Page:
O’Rourke, who has spent more time than most candidates apologizing for his ancestors, is a particularly fitting vessel for the Left’s superficial, deeply hypocritical moral posturing. The Left has a morality, but it revolves entirely around the Manichean, primeval struggle between bigotry and wokeness, which is imagined to have proceeded in dialectical stages towards inexorable perfection. If there is any deeper cause of violence, it is the swirling, primordial energies of hatred and prejudice, which belong, always, to certain Bad People that everyone are supposed to hate.

The moral one-dimensionality of leftism is ill-equipped to handle the deeply moral responsibilities of republican self-government. It sounds like Beto is encouraging meditation on virtue, when in reality he’s suggesting prefabricated policy fixes that require the least inconvenience to the people, while leaving safely intact the assumption that America has progressed, morally and culturally, over the past several decades.

Without a deeper moral vision, we end up with the inarticulate, impotent hand-wringing of “do something!” We end up with citizens begging to be disenfranchised, rather than seeking to investigate, and reform, what has gone badly wrong in our society.

Politics without moral vision aims not at justice, but its opposite. A people without virtue descend sooner or later into despair, and from there, into tyranny—first of the soul, and then of governments. The Left’s gun policy has the textbook ingredient of tyranny: passion without moral vision to correct it. Such a recipe seeks to degrade, rather than ennoble, enslave rather than liberate.

A Retreat from Justice

Beto O’Rourke thinks it’s not anyone’s business to weigh in on abortion except a mother and “doctor” (and given his views on healthcare, the “doctor” is really the State). Indeed, why should people bother with petty trifles like the most important moral questions concerning life and death, when a group of nine people in black robes decided all of this for them some forty years ago?

The moral libertarianism of the Left, which has slowly but surely become the “id” of the time and has precipitated a retreat from justice, making virtuous, responsible government effectively impossible. The morally libertarian mentality of the Left could be summarized in the phrase, “Don’t like abortion? Then don’t have one.”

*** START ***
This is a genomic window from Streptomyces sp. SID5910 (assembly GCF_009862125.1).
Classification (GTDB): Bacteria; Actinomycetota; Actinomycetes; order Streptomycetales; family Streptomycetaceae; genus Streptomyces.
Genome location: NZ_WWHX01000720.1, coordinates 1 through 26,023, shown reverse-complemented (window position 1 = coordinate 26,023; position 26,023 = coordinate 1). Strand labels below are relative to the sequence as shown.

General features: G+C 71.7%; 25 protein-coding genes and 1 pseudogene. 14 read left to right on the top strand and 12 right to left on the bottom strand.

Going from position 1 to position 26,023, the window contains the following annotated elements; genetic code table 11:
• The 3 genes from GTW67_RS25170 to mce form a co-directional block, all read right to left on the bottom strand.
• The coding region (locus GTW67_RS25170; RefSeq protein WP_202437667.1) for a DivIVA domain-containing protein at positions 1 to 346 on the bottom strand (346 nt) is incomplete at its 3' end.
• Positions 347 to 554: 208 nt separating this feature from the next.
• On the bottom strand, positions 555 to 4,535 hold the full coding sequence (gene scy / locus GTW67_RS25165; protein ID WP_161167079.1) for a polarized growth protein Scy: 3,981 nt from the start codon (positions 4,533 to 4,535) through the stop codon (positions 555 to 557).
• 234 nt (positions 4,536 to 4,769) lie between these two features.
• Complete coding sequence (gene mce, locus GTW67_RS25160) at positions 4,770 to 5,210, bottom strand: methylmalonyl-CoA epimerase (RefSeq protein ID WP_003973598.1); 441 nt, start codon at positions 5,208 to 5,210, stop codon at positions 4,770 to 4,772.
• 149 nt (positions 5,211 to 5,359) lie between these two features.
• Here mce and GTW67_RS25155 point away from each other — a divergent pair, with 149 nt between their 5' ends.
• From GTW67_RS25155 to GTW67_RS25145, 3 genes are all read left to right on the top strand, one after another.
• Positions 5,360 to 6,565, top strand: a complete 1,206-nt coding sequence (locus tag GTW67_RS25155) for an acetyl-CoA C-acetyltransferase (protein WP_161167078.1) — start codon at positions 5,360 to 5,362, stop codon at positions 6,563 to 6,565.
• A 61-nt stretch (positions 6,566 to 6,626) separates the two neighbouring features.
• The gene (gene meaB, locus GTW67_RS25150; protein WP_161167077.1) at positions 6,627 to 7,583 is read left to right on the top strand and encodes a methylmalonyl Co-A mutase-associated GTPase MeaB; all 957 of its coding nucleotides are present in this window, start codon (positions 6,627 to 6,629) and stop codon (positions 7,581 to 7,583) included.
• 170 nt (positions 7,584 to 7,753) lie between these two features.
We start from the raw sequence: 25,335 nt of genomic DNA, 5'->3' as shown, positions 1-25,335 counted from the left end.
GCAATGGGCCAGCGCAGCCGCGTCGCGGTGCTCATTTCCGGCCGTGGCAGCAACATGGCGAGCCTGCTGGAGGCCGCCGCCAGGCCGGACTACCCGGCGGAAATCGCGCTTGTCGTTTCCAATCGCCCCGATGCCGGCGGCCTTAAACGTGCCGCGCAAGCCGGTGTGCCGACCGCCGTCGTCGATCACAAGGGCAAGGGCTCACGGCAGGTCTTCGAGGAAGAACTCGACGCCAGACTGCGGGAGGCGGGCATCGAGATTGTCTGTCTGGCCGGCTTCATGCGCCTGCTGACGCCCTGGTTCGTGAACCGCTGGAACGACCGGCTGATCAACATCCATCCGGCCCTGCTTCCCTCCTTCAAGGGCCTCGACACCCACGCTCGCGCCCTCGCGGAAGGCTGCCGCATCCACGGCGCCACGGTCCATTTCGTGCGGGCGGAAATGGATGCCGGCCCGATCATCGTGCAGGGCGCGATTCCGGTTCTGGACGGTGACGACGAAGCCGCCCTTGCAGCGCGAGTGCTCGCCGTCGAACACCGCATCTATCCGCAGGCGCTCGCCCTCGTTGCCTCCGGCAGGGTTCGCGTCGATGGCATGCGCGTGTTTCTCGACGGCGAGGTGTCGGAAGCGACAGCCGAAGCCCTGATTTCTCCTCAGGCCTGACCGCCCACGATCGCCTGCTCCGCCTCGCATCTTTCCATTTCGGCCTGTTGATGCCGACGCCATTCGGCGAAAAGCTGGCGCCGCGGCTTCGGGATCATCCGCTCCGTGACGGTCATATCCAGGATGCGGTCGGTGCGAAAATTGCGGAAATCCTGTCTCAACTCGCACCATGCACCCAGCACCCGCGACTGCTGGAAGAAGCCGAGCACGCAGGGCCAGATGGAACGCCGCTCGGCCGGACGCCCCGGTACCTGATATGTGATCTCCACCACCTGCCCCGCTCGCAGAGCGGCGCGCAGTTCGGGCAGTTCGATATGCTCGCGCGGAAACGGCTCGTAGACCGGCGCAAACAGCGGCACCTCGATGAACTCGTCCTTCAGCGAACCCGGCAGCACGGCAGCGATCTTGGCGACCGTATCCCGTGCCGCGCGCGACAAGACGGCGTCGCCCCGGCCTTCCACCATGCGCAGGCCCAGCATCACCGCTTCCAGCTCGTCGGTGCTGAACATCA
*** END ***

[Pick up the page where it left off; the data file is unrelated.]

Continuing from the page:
Indeed. Don’t like murder? Then don’t kill people. So simple! If only we could get murderers to see reason on this issue.

Decades of this indifferent, lazy mentality have eroded the role of morality in politics. In 2019, politics is no longer about the deepest questions of justice, which are imagined long ago to have been decided, but making right the great wrong of History, where all humankind’s sins are said to lie. Perhaps it’s easier to confront the sins of the past than it is those of our present? As a corollary, citizens have retreated from their neighbors and from the rigors of self- government and political community.

How else to explain the new, disturbing regularity, even banality, of an act so profoundly childish and evil as killing random strangers out of frustration with one’s own life? The causes are complex and could take up numberless op-ed pages. But it’s not the kind of thing that people used to fear. The evil of mass shooters is a reflection of the soul of this historical place, in this historical time. 

Cliché as it may sound, their evil is a reflection of the society that produced them. The common trait of all mass shooters is a profound loneliness coupled with pathological narcissism, a belief that one’s ego is the whole world and that one’s problems are always the fault of everyone but oneself. Can there be no connection between O’Rourke’s deeply selfish, morally irresponsible response to the young man’s question about abortion, and the callous and evil mentality of mass shooters?

Beto O’Rourke is half-right. If we’re not able to speak clearly about what has gone wrong in this country, then the violence will never stop. With the shallow policy bromides of people like O’Routke controlling the dialogue, however, such clarity will never happen.

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About Matthew Boose

Matthew Boose is a Mt. Vernon fellow of the Center for American Greatness and a staff writer and weekly columnist at the Conservative Institute. His writing has also appeared in the Daily Caller. Follow him on Twitter @matt_boose. ‏